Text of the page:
KC: What advice would you like to give to students who are interested in becoming an animal trainer?

JCK: I would suggest definitely practicing your swimming skills because before you are interviewed you have to pass the swim test. There is an underwater breath hold at 110 feet and when I was going through this test I kept looking at the other applicants under the water and thinking that if they could do it so could I. If you believe in yourself and really want it you can achieve anything.

After our interview, I gained that exhilarating spark that had been extinguished so many years ago. I thoroughly enjoyed hearing her stories of working with dolphins, whales, and trainers, oh my!

Truly, this dream job is one that everyone wants at least once in their lifetime. Can you imagine? Spending each and every day in and out of the water with dolphins, whales, and more? Swimming side beside, you and the animal, bonding with each other. Definitely, a dream come true for anyone.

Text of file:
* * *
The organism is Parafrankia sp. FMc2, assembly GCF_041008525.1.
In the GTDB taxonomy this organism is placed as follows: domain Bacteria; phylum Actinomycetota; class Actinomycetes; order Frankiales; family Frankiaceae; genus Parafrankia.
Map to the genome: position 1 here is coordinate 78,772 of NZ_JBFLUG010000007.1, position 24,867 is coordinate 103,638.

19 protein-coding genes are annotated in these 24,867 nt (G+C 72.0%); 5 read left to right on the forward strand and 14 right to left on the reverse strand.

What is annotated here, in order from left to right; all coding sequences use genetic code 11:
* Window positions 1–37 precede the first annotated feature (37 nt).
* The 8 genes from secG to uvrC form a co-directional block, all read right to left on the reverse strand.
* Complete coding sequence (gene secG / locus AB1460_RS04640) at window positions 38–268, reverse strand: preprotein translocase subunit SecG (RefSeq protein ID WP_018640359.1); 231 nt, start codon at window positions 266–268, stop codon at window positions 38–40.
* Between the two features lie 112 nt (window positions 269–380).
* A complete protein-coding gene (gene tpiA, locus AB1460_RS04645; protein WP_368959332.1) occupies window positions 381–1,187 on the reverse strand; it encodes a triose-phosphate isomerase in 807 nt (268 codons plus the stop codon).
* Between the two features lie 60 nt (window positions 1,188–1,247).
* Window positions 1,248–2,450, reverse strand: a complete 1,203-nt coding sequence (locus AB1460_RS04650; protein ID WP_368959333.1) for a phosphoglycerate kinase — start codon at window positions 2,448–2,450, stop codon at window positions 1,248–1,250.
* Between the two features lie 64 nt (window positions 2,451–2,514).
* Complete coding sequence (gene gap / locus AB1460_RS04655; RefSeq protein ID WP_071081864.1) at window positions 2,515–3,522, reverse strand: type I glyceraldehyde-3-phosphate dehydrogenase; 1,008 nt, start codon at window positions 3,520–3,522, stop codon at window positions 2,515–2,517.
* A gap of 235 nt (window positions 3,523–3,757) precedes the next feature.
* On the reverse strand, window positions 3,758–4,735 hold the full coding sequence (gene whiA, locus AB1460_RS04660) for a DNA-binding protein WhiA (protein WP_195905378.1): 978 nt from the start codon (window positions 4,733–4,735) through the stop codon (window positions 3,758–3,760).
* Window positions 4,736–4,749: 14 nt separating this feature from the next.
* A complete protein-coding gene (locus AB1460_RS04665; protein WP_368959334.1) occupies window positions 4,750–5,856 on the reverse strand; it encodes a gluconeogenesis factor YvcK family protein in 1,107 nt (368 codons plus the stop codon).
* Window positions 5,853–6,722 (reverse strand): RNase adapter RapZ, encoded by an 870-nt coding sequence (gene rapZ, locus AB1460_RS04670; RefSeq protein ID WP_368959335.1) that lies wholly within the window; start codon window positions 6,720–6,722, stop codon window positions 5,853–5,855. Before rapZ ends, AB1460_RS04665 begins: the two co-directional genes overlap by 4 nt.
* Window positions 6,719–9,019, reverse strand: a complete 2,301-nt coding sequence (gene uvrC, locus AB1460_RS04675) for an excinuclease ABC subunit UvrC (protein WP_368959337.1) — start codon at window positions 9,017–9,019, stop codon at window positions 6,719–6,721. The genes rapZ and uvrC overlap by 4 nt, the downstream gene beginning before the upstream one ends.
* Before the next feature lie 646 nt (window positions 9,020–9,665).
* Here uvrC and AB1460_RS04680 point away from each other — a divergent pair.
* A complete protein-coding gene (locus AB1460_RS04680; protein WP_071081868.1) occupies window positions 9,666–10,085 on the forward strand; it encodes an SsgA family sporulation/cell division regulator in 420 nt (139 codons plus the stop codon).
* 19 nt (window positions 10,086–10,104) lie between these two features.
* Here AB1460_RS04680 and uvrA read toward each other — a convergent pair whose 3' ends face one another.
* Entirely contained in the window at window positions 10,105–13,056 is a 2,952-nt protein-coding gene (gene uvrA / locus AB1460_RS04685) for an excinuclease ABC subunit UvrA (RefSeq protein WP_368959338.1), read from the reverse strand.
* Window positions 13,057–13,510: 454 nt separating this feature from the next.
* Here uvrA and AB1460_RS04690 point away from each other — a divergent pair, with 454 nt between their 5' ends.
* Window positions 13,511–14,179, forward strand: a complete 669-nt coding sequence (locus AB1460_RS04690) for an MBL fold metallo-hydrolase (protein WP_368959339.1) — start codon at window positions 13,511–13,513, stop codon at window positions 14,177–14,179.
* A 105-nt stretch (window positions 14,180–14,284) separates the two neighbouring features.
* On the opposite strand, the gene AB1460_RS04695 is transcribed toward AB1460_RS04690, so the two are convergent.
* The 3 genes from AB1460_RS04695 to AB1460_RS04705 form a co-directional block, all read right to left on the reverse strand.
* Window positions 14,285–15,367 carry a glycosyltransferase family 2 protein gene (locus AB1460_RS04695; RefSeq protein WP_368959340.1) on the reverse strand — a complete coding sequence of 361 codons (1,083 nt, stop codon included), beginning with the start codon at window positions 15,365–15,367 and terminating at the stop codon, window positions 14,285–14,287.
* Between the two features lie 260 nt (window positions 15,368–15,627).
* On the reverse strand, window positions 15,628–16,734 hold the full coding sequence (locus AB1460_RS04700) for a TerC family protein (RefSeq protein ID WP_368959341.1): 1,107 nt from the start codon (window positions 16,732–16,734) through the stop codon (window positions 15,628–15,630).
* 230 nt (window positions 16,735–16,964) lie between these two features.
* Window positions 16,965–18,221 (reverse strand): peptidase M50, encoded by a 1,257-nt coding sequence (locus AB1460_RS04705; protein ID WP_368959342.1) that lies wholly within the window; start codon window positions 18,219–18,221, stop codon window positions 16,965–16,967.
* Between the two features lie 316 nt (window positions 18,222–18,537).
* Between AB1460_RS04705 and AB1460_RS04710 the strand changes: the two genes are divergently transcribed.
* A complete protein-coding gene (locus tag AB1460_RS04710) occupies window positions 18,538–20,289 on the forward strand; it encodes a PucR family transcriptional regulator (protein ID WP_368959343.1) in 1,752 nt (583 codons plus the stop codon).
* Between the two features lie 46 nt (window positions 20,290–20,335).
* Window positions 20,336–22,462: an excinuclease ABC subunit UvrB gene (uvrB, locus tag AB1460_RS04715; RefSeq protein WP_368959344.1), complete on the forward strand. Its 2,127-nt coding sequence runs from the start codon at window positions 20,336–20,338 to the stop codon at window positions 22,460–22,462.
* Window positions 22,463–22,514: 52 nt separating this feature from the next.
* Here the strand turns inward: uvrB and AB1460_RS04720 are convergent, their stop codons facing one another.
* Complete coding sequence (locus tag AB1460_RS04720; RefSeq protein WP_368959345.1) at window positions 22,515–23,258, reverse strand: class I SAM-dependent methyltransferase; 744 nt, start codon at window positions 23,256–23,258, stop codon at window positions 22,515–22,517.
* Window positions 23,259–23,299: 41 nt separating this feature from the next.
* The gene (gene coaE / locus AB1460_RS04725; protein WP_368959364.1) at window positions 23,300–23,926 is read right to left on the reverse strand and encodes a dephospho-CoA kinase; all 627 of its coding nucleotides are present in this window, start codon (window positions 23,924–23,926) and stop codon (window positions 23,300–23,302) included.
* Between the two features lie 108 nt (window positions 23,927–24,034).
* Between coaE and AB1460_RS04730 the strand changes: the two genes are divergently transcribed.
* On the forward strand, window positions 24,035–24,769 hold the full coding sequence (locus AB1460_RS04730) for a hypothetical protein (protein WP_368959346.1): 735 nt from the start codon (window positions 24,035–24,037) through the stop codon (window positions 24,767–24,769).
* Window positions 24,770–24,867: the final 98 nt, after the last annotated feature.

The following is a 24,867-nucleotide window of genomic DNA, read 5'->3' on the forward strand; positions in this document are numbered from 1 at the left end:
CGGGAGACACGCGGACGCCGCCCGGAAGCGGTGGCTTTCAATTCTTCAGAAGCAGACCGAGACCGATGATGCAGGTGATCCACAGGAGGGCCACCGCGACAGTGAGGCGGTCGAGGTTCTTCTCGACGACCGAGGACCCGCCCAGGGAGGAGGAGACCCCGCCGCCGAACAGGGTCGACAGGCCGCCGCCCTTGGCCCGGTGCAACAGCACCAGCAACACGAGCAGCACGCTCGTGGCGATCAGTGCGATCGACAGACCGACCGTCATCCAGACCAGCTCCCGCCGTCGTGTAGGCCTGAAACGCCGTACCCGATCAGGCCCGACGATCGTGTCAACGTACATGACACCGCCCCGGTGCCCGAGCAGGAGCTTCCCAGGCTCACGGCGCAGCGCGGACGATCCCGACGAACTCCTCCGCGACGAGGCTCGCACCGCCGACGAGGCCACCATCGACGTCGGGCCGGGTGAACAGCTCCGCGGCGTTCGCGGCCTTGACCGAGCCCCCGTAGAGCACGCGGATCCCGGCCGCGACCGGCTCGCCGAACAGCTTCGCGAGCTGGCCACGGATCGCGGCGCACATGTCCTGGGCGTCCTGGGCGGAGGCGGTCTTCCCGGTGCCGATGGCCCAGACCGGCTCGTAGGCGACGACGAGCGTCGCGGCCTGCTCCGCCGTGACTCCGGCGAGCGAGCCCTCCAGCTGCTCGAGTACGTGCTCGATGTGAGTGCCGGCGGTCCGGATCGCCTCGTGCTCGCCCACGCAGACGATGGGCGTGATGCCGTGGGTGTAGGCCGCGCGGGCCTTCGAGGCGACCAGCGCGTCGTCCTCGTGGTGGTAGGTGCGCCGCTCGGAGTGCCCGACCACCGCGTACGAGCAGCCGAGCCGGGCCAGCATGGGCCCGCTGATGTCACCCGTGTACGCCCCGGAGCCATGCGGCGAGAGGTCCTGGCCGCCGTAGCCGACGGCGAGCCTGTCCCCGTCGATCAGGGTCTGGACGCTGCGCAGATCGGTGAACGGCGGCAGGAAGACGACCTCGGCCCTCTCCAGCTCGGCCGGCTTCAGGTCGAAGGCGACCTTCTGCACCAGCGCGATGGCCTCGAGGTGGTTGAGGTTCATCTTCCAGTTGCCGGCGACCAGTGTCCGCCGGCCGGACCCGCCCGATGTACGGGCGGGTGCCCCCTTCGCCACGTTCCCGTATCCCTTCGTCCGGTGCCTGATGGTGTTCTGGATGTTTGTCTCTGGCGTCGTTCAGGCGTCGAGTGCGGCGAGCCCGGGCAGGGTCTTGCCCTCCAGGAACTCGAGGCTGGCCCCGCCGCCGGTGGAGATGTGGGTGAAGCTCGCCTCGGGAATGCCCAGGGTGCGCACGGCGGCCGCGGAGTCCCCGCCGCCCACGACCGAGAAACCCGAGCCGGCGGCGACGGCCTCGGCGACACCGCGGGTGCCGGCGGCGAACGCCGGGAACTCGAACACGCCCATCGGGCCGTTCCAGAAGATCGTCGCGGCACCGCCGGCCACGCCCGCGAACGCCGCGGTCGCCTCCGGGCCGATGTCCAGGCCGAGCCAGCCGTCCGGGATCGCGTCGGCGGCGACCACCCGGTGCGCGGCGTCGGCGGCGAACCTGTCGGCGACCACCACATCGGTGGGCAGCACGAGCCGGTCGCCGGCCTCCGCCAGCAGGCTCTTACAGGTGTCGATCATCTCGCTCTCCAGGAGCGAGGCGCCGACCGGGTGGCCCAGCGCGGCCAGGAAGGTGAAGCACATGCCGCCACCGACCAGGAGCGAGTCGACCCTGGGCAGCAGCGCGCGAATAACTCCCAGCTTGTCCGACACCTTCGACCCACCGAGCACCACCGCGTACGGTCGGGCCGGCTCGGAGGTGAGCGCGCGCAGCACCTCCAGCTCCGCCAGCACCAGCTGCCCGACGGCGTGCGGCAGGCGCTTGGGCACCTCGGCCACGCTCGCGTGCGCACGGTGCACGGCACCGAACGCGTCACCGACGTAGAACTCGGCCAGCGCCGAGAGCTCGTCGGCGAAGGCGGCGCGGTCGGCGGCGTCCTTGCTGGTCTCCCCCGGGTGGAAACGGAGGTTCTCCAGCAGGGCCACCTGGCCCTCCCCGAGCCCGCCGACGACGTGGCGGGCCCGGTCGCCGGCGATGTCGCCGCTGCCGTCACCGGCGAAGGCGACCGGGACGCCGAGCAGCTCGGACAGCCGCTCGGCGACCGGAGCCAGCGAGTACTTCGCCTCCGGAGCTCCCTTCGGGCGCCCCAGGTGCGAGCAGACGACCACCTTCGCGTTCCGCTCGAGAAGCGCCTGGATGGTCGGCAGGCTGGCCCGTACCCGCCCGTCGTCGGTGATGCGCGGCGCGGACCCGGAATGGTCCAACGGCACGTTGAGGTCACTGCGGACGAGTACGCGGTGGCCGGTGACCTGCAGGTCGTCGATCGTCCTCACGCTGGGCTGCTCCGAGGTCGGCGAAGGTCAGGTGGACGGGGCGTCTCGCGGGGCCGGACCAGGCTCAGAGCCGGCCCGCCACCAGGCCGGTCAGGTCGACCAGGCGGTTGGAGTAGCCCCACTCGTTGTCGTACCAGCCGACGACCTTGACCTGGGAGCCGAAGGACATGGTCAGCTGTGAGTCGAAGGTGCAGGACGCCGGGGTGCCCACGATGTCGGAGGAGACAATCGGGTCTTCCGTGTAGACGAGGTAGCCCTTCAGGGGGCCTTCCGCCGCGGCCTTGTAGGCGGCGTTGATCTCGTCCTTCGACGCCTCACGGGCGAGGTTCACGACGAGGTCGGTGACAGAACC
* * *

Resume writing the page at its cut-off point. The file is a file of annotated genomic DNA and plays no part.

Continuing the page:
*Special thanks to the Seaworld themepark for allowing this interview to take place and to Jeannie Carder Kilby, Seaworld Senior Animal Trainer, for granting me the time for this interview.*

The author's comments:
As somewhat explained in the article, I was really interested in writing this piece because of my strong love for marine animals. At least once a month, my mom and I would travel to Seaworld for a day or two to explore the park and soak up the sights. Thinking back to when I really wanted to be an animal trainer, I thought it would be a great idea to write an article interviewing a real trainer who worked at Seaworld so it could inspire others to follow their dreams.